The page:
Long-term solutions must follow the Palestine-Israel ceasefire

Palestinian protesters wave flags during a rally to celebrate the cease fire reached between Hamas and Israel, after an 11 day war, in the West Bank city of Jenin, May 22. EPA
Palestinian protesters wave flags during a rally to celebrate the cease fire reached between Hamas and Israel, after an 11 day war, in the West Bank city of Jenin, May 22. EPA

The scenes of Gazans celebrating, in light of the ceasefire at 2am on Friday, were in stark contrast to the devastation wreaked in the previous 11 days of deadly conflict between Israel and Hamas.

The enforcement of the mutual ceasefire, arbitrated chiefly by Egypt, was urgently needed and is a welcome development.

Assured of a cessation of hostilities on May 21, people whistled and cheered, Palestinian flags were waved, Gazans chanted in the streets and on top of cars.

The cause of this celebration, however, marks a sombre outcome: at least 232 Gazans were killed, including 65 children and 1,710 people were wounded. On the Israeli side, two children, were among the 10 people killed by rocket fire and 118 were wounded.

There is no doubt that the truce was the immediate need. It delivered critical respite to the over 2 million people living in Gaza, in addition to those living in other Palestinian territories and Israel. Much-needed humanitarian aid is entering Gaza, finally.

But history underlines the fact that a temporary fix cannot hold. The hard work starts now. Long-term solutions must be sought to end the violence that flares up every few years, over the past many decades, in the Palestinian-Israeli conflict.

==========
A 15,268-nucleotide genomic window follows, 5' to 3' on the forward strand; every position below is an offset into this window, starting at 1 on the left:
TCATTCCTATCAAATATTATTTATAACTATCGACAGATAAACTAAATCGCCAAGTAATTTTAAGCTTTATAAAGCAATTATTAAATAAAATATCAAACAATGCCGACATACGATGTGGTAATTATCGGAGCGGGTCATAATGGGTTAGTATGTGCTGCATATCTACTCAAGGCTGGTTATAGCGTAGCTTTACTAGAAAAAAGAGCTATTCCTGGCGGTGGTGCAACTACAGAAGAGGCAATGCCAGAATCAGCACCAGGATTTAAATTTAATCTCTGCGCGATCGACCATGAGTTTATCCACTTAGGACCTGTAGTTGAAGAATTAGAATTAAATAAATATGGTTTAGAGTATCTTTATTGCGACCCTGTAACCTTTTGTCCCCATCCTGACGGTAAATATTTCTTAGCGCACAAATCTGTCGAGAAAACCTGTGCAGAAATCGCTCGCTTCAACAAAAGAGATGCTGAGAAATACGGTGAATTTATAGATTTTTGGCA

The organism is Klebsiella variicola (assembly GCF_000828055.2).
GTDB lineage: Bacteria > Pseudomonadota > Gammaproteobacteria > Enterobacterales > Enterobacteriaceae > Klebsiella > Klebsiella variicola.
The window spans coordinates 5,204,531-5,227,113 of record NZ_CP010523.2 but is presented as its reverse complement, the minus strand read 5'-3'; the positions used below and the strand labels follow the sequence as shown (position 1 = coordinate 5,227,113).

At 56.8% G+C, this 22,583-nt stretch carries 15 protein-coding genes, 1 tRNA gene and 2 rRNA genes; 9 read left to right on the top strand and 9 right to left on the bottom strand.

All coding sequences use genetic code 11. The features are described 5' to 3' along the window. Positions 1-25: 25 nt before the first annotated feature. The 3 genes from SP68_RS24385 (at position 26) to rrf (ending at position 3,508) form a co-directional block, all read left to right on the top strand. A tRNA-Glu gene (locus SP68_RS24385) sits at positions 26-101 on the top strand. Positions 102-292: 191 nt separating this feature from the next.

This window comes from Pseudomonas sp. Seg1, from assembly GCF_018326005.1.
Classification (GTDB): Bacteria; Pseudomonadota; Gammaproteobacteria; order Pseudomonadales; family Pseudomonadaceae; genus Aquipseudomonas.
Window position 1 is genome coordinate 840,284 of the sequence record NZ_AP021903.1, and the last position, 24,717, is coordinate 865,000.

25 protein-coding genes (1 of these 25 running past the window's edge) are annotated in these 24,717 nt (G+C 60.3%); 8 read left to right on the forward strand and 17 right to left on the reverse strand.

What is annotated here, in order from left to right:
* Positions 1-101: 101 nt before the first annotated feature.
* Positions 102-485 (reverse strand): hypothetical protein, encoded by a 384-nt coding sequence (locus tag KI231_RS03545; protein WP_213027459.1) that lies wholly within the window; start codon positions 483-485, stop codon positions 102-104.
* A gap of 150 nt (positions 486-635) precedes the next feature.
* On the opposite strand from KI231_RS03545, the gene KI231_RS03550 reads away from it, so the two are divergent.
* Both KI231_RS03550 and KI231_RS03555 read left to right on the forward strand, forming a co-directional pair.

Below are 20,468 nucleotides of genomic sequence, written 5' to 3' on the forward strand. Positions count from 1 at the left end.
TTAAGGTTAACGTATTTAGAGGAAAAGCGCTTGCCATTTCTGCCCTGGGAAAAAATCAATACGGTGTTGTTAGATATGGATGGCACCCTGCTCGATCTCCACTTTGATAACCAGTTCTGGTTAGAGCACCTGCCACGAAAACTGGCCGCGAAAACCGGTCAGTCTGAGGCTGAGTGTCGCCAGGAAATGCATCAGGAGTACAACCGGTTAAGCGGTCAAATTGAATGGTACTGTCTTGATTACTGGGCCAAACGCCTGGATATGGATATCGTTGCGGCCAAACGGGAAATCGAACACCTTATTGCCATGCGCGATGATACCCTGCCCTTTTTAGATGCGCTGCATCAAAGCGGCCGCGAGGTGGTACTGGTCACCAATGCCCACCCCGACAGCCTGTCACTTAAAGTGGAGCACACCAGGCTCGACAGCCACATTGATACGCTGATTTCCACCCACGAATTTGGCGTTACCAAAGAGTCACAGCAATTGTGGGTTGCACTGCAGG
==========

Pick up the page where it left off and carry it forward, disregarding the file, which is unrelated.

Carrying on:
In this latest round, over the past week, even as families bury their dead, signs of unity have been witnessed among Palestinians, whether among those living in Gaza or in the West Bank or in Israel. A wave of solidarity, manifesting in marches and protests that aligned with the Palestinian cause, has swept around the world. Palestinians need to build on this momentum. They should continue to rally in the interest of a solution. Similarly, Israel must pursue peace with the Palestinians.

Global and regional powers need to build on the cause of diplomacy and determine resolutions.

Last Thursday, US President Joe Biden spoke to his Egyptian President Abdel Fattah El Sisi to review progress on brokering a ceasefire. Egypt borders Gaza and Israel and the country has been mediating between the two sides. Mr Biden spoke with Israel's Prime Minister Benjamin Netanyahu six times, he said, in an effort to bring about the de-escalation, having earlier said Israel has a right to defend itself.

Mr Biden also called Palestinian President Mahmood Abbas for the first time since taking office in the White House. However, the US blocked a UN joint Security Council statement – three times – which called for ceasefire, a delay that ultimately cost more lives. Around the world, more was expected from Mr Biden's administration that has claimed to promote a foreign policy based on values and humanitarian channels.

From within the administration though, signs of change are beginning to show, with pressure mounting from within the Democratic party, indicating a shift in the US towards Palestine.

The first step to resolve the conflict must be for both sides to agree on the need for a definitive solution.

In light of this ceasefire, diplomatic efforts must resume. It is critical for both sides to engage in earnest. In the long run, a temporary truce is untenable.

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